Class 8 and 9 students at 26 schools all over the country are taking lessons in investor education these days, courtesy the capital market regulator. The optional three-month course teaches these students the importance of money, how to manage it and concepts of budgeting and saving.
Last month, 720 of these students received certification (of 3,000-odd who participated in the special programme). The initiative follows the Securities and Exchange Board of India’s decision to facilitate financial literacy to children before they complete their secondary education. The regulator feels catching them young is the only way of increasing the number of households investing in the equity market. The number is paltry, even after decades of a free capital market. Consumer Pyramid, a survey of 120,000 households done by the Center for Monitoring Indian Economy (CMIE), showed only 6.5 per cent of Indian households invest in shares and only 1.12 per cent of the total savings flow into listed shares and mutual funds.
Sebi is implementing the financial literacy programme through the National Institute of Securities Markets (NISM), set up by the regulator to improve the quality of the market through educational initiatives. A pilot project called the School Financial Literacy Programme is being supervised by the National Progressive Schools Conference. Of the 26 schools, 13 are from north India, 11 from the south and two from the east. The plan is to extend this programme shortly to 110 schools in New Delhi, covering 15,000 students. NISM is also conducting teachers’ training programs in conjunction with the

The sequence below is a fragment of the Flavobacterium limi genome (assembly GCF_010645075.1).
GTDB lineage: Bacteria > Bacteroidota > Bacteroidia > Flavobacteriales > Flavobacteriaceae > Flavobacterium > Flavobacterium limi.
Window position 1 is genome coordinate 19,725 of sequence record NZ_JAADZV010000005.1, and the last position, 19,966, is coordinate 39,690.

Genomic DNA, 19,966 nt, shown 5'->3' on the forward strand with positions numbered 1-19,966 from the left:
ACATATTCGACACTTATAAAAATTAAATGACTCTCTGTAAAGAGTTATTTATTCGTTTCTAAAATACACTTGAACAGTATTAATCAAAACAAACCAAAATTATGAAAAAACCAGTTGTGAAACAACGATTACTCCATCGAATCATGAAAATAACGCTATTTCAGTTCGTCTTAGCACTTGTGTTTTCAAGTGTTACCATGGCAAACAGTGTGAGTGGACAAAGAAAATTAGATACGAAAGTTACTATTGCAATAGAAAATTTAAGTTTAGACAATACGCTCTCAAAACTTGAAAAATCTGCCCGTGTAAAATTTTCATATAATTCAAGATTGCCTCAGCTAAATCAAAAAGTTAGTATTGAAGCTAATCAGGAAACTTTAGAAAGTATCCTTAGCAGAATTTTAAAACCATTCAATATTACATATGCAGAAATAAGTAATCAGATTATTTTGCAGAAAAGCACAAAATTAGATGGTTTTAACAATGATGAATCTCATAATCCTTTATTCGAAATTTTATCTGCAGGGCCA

Rotary Club of Calcutta South West.
Sebi Chairman C B Bhave said the definition of financial inclusion is different for the banking and security markets. “If a person has a bank account, it is inclusion from the banking sector’s perspective. But, all citizens cannot be asked to buy shares. If he cannot buy risky assets, he will be advised to buy fixed income securities.” The regulator has also been talking to the Central Board of Secondary Education to introduce a course for financial literacy at the school level. Efforts are on to introduce a course in Marathi and talks are
on with the Maharashtra government in this regard. If it succeeds, other regional language courses will be on.
Mahesh Vyas, Managing Director & CEO, CMIE, said: “It is imperative that we take basic financial services to the masses, as only 40 per cent of the population between the age of 25 and 75 years is financially included in the sense of having a bank account or an insurance policy or a demat account or a debit/credit card.
It is important that basic financial education is integrated with basic education to ensure this education permeates deep and is not mixed with the marketing efforts of financial intermediaries.”